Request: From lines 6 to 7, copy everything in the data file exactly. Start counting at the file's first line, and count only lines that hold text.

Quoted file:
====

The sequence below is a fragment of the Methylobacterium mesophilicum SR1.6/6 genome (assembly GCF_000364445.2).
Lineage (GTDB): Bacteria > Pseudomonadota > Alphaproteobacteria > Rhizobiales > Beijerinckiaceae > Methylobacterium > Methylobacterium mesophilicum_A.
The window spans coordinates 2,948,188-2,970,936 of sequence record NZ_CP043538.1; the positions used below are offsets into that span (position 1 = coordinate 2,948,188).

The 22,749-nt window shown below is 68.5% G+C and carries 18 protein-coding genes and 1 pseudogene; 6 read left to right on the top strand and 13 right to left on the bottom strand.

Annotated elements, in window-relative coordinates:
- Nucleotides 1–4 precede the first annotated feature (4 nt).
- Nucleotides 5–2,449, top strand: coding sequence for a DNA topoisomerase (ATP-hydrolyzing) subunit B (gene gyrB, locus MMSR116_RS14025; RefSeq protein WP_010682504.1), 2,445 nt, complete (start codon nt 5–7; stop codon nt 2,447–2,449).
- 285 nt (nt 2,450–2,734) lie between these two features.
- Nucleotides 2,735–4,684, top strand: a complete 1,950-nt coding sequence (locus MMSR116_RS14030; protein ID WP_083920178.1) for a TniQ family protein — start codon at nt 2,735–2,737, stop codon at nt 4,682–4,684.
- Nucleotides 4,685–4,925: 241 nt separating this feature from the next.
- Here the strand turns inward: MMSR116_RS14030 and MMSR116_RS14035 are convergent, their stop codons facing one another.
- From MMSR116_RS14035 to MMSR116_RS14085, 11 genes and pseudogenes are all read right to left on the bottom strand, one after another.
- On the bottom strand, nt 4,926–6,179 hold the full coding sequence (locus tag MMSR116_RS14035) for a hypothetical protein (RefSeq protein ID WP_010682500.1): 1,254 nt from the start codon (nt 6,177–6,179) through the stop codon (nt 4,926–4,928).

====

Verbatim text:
- Nucleotides 1–4 precede the first annotated feature (4 nt).
- Nucleotides 5–2,449, top strand: coding sequence for a DNA topoisomerase (ATP-hydrolyzing) subunit B (gene gyrB, locus MMSR116_RS14025; RefSeq protein WP_010682504.1), 2,445 nt, complete (start codon nt 5–7; stop codon nt 2,447–2,449).